Wearable infusion must replace ‘coat hangers on wheels’

Infusion poles. A familiar sight to anyone who has ever walked into a hospital. Surely this could be different? The Groningen-based startup IV Wear certainly thinks so. Say goodbye to that clumsy pole and hello to wearable infusion.


from the left: Niels Weijermars, Peter Tuin, Sjanne Rekker, Melcher Frankema, Gijs Schumer

IV Wear is a story of perseverance, seeing opportunities and of coincidences. Melcher Frankema, a student of Private Law, was at the basis of the startup, together with doctor Maximilian Heintzen and biomedical technologist Niels Weijermans: “Next to my studies, I did an entrepreneurial course at the Centre of Entrepreneurship at the University of Groningen. Just to see if it was something for me. That’s where Professor Bart Verkerke showed a picture of an infusion bag that was tied to an arm instead of to a pole. I couldn’t let go of the idea, it kept going through my head. I decided to call the professor and he told me he’d just had Maximilian on the line. He experienced exactly the same thing during that course.

And suddenly there was a team with a lawyer and a doctor. Verkerke thought that someone with technical knowledge should be added. That became Niels Weijermans, who wanted to write his thesis on wearable infusion.

Lunchbox size

Frankema: “That’s how we began developing. Niels was involved in the technology, Maximilian collected information from the medical world. I started looking for what’s already out there in this field in the world, and what the opportunities for our company could be. One of the important things we discovered is that a traditional infusion pole is very bad for patients’ self-confidence. Such a pole immediately labels you as being very ill.”

IV Wear has the answer: an infusion, lunchbox size, which can be carried in a bag in various ways. Simply put in the infusion bag, close it and you’re done. Sounds obvious. And yet the startup has been working on the concept for several years. It will also take another few years before the first patients will be able to use the Ivy One (as the prototype of the wearable infusion is called).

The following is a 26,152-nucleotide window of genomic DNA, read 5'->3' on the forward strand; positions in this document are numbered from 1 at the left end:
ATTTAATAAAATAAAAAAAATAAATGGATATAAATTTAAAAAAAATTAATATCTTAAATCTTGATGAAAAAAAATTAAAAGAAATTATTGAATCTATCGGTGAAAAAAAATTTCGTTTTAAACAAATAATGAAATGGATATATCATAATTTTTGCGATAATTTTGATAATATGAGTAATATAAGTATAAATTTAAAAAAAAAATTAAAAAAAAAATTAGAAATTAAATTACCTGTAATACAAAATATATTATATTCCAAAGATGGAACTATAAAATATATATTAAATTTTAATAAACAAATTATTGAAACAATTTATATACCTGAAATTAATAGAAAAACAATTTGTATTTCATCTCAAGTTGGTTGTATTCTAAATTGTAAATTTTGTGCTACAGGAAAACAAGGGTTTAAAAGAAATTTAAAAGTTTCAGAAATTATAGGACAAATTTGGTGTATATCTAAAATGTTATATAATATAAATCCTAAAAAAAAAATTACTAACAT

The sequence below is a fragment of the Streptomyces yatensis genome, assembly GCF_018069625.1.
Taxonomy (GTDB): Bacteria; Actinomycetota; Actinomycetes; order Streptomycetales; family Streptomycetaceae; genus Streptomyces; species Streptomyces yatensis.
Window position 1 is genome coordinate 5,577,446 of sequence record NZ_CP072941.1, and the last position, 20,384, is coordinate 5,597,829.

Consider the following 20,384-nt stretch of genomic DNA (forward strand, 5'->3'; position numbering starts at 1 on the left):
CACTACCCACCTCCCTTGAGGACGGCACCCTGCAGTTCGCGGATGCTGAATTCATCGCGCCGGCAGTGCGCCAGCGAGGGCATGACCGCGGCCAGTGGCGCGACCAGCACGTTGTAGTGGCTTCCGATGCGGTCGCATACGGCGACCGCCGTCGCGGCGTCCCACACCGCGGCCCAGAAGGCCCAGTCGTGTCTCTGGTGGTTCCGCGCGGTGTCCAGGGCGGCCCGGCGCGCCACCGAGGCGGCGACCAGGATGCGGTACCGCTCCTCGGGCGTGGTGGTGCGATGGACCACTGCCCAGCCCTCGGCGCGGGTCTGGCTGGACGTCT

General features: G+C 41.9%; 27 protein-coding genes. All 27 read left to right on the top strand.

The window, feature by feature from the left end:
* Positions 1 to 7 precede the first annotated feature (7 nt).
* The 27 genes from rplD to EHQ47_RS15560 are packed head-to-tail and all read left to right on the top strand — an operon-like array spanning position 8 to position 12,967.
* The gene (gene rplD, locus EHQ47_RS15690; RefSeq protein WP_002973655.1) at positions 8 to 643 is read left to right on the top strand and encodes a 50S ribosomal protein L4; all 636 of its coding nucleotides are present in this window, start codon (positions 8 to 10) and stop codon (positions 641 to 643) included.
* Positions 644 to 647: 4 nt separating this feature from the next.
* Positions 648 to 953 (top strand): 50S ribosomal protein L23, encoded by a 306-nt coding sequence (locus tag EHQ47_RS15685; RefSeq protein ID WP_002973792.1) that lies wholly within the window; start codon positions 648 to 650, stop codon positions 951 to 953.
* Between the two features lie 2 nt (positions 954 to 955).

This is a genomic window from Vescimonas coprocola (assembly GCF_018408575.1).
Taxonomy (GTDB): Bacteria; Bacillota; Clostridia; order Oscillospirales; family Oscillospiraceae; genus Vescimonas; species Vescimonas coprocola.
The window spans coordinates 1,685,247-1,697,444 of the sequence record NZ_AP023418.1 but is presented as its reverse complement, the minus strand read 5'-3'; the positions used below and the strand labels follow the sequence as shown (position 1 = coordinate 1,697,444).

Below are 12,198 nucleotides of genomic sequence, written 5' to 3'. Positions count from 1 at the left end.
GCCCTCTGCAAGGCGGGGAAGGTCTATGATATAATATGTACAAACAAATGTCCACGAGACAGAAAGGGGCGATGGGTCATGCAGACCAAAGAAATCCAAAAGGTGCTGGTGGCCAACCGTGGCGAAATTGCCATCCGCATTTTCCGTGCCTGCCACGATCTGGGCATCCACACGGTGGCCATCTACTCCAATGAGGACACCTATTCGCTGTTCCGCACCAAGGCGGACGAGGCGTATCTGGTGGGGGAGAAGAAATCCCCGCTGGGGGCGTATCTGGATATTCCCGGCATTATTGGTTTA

Pump is the real invention

One of the main problems such a wearable infusion must overcome is gravity. Infusion bags on poles automatically drip the fluid down. This is not possible if the infusion bag is in a pouch on your hip. Frankema: “Our pump is essentially the real invention. This is also patented by the University of Groningen. It is a very small, strong and reliable pump. A kind of telephone battery is inserted that lasts for 24 hours.

The pump is so revolutionary that it also enables applications other than those in wearable infusions. “That’s something for the future. We’re initially focusing on the wearable infusion. That’s where we want to show what we can do and that was also the reason for setting up IV Wear.”

In order to enter the relatively conservative medical world, IV Wear strives to change the process of installing infusions as little as possible. “Our Ivy fits the infusion bag that is standard throughout the
world. That’s something you don’t really see in existing wearable infusions. But it is very important.”

Positive effect on recovery

A healthy mind undeniably helps to heal the body. In addition, people with a wearable infusion have more freedom of movement and will therefore be inclined to exercise more, or encouraged to do so by medical staff. This also has a positive effect on the recovery process, the entrepreneurs assume.

“These are all advantages that we are listing, so that we can show how it all adds up for hospitals and care institutions. With our product, you also save costs in the end because patients can go home earlier, besides it being much more comfortable for patients.”

Website IV Wear


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